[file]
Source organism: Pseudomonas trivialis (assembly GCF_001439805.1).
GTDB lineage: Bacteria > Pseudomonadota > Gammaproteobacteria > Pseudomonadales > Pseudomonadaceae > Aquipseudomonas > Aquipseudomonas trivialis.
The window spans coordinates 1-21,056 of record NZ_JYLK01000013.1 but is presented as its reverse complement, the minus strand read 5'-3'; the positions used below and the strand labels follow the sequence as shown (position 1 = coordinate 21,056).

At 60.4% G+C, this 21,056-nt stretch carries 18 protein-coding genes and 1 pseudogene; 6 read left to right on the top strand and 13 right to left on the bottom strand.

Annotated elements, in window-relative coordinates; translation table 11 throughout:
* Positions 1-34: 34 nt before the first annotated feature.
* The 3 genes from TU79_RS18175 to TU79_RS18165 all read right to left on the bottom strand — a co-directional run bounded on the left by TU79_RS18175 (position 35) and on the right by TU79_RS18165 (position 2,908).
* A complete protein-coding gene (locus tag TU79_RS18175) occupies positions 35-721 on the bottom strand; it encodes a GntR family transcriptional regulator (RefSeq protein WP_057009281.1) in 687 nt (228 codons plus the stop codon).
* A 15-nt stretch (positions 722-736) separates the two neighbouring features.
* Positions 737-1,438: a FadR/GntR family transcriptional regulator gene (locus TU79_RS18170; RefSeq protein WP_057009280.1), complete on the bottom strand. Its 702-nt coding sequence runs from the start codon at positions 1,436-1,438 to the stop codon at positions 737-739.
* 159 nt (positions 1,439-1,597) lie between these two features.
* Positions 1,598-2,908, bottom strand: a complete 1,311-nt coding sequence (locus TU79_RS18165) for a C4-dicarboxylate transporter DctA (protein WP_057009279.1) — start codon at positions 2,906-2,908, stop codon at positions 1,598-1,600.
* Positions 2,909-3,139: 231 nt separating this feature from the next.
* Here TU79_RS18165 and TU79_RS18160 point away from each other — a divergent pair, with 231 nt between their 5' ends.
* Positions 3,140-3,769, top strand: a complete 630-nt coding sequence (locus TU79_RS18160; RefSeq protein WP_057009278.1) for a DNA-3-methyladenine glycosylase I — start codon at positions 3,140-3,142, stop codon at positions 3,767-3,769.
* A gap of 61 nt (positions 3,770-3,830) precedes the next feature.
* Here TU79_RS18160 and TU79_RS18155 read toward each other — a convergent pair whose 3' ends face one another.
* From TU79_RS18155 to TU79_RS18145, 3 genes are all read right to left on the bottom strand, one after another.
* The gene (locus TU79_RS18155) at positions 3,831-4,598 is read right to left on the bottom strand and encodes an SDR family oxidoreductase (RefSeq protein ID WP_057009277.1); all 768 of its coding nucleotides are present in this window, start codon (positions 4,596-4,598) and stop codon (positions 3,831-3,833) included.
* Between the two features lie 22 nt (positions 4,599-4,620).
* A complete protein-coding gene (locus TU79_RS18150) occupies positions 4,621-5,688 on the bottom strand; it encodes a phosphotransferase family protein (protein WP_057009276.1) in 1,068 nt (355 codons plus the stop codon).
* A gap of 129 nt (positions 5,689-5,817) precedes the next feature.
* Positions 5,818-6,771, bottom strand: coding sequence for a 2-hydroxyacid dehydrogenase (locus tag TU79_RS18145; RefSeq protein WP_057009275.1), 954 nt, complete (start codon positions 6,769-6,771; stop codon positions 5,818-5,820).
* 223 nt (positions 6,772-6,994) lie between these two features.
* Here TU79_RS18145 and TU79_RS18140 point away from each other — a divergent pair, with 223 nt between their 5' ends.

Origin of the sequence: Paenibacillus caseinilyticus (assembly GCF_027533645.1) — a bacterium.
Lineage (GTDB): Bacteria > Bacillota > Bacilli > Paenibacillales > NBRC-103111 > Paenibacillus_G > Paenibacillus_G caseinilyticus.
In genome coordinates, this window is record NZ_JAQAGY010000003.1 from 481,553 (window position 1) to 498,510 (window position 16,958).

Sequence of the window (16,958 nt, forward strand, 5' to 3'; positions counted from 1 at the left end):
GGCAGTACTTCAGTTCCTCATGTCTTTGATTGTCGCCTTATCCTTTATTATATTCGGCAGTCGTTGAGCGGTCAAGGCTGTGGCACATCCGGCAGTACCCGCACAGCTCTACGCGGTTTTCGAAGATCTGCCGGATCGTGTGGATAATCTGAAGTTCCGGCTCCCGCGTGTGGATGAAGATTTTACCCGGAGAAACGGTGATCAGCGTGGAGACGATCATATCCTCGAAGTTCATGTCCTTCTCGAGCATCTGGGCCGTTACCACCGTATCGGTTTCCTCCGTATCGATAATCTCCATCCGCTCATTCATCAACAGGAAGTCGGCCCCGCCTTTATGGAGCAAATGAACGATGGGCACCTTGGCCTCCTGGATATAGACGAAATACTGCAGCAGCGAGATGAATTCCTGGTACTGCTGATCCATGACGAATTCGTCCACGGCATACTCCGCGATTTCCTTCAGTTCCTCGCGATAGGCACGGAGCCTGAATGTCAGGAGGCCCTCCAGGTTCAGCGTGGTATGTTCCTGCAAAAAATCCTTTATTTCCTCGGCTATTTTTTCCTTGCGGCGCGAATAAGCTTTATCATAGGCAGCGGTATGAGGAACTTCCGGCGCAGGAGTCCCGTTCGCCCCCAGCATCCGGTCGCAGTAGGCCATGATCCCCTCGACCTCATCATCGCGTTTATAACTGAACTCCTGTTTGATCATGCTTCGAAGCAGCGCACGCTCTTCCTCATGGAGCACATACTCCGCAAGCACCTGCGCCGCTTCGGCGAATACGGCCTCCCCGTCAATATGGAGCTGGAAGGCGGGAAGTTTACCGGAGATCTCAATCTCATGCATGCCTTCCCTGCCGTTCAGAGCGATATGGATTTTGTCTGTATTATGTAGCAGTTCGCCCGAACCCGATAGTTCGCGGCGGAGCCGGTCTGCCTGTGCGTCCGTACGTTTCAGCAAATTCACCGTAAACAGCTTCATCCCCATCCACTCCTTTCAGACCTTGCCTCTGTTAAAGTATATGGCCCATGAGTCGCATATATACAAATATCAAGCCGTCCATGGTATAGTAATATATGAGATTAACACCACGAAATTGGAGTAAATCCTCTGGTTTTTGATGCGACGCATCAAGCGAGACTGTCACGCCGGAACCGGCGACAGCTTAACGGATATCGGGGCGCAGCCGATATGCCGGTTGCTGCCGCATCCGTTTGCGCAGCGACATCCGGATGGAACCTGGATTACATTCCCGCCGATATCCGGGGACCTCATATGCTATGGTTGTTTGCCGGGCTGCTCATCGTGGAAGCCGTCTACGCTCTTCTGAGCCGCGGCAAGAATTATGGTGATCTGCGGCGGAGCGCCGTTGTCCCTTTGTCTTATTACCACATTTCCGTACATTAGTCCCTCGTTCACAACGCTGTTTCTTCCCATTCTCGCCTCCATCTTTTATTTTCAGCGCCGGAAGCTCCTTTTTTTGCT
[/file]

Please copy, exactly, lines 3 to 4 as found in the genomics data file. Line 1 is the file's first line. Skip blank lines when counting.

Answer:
The window spans coordinates 1-21,056 of record NZ_JYLK01000013.1 but is presented as its reverse complement, the minus strand read 5'-3'; the positions used below and the strand labels follow the sequence as shown (position 1 = coordinate 21,056).

At 60.4% G+C, this 21,056-nt stretch carries 18 protein-coding genes and 1 pseudogene; 6 read left to right on the top strand and 13 right to left on the bottom strand.